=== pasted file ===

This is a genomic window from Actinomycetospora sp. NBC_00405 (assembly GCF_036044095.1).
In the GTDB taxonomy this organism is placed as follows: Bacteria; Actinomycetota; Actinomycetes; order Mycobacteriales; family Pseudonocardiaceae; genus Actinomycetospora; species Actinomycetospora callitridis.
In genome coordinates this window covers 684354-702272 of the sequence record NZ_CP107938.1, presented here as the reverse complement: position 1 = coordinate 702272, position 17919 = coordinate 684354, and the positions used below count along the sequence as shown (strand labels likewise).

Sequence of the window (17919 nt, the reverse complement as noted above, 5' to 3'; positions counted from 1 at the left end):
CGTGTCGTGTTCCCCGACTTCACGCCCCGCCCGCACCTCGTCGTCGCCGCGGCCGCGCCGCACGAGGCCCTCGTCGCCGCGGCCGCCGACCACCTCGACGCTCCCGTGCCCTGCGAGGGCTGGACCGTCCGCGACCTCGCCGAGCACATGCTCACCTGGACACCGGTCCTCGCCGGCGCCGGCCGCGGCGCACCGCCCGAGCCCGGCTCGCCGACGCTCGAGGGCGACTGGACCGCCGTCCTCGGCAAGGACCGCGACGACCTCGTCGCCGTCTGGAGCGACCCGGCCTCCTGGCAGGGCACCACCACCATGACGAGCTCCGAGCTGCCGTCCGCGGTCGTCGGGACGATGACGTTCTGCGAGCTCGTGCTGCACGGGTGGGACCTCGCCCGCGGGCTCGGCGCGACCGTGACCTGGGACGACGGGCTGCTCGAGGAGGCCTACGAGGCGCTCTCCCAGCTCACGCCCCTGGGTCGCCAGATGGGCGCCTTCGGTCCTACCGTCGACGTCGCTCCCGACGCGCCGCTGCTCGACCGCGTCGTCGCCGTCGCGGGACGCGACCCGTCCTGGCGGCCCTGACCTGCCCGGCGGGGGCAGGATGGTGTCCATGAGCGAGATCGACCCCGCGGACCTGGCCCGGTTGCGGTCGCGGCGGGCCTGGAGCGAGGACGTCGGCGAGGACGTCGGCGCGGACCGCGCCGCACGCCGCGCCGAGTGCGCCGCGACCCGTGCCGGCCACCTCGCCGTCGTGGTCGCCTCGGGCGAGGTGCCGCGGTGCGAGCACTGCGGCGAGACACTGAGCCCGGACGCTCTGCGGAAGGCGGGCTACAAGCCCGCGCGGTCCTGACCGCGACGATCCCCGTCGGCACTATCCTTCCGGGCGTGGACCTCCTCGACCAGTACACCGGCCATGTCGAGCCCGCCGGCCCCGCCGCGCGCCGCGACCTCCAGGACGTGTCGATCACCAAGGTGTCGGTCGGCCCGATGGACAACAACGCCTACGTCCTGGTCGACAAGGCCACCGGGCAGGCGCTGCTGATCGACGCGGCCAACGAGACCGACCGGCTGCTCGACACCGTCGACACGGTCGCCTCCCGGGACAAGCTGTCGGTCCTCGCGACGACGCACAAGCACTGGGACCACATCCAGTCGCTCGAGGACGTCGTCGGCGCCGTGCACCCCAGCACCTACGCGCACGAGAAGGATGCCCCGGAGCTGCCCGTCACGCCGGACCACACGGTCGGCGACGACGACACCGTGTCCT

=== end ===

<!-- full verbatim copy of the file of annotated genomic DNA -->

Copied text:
This is a genomic window from Actinomycetospora sp. NBC_00405 (assembly GCF_036044095.1).
In the GTDB taxonomy this organism is placed as follows: Bacteria; Actinomycetota; Actinomycetes; order Mycobacteriales; family Pseudonocardiaceae; genus Actinomycetospora; species Actinomycetospora callitridis.
In genome coordinates this window covers 684354-702272 of the sequence record NZ_CP107938.1, presented here as the reverse complement: position 1 = coordinate 702272, position 17919 = coordinate 684354, and the positions used below count along the sequence as shown (strand labels likewise).

Sequence of the window (17919 nt, the reverse complement as noted above, 5' to 3'; positions counted from 1 at the left end):
CGTGTCGTGTTCCCCGACTTCACGCCCCGCCCGCACCTCGTCGTCGCCGCGGCCGCGCCGCACGAGGCCCTCGTCGCCGCGGCCGCCGACCACCTCGACGCTCCCGTGCCCTGCGAGGGCTGGACCGTCCGCGACCTCGCCGAGCACATGCTCACCTGGACACCGGTCCTCGCCGGCGCCGGCCGCGGCGCACCGCCCGAGCCCGGCTCGCCGACGCTCGAGGGCGACTGGACCGCCGTCCTCGGCAAGGACCGCGACGACCTCGTCGCCGTCTGGAGCGACCCGGCCTCCTGGCAGGGCACCACCACCATGACGAGCTCCGAGCTGCCGTCCGCGGTCGTCGGGACGATGACGTTCTGCGAGCTCGTGCTGCACGGGTGGGACCTCGCCCGCGGGCTCGGCGCGACCGTGACCTGGGACGACGGGCTGCTCGAGGAGGCCTACGAGGCGCTCTCCCAGCTCACGCCCCTGGGTCGCCAGATGGGCGCCTTCGGTCCTACCGTCGACGTCGCTCCCGACGCGCCGCTGCTCGACCGCGTCGTCGCCGTCGCGGGACGCGACCCGTCCTGGCGGCCCTGACCTGCCCGGCGGGGGCAGGATGGTGTCCATGAGCGAGATCGACCCCGCGGACCTGGCCCGGTTGCGGTCGCGGCGGGCCTGGAGCGAGGACGTCGGCGAGGACGTCGGCGCGGACCGCGCCGCACGCCGCGCCGAGTGCGCCGCGACCCGTGCCGGCCACCTCGCCGTCGTGGTCGCCTCGGGCGAGGTGCCGCGGTGCGAGCACTGCGGCGAGACACTGAGCCCGGACGCTCTGCGGAAGGCGGGCTACAAGCCCGCGCGGTCCTGACCGCGACGATCCCCGTCGGCACTATCCTTCCGGGCGTGGACCTCCTCGACCAGTACACCGGCCATGTCGAGCCCGCCGGCCCCGCCGCGCGCCGCGACCTCCAGGACGTGTCGATCACCAAGGTGTCGGTCGGCCCGATGGACAACAACGCCTACGTCCTGGTCGACAAGGCCACCGGGCAGGCGCTGCTGATCGACGCGGCCAACGAGACCGACCGGCTGCTCGACACCGTCGACACGGTCGCCTCCCGGGACAAGCTGTCGGTCCTCGCGACGACGCACAAGCACTGGGACCACATCCAGTCGCTCGAGGACGTCGTCGGCGCCGTGCACCCCAGCACCTACGCGCACGAGAAGGATGCCCCGGAGCTGCCCGTCACGCCGGACCACACGGTCGGCGACGACGACACCGTGTCCT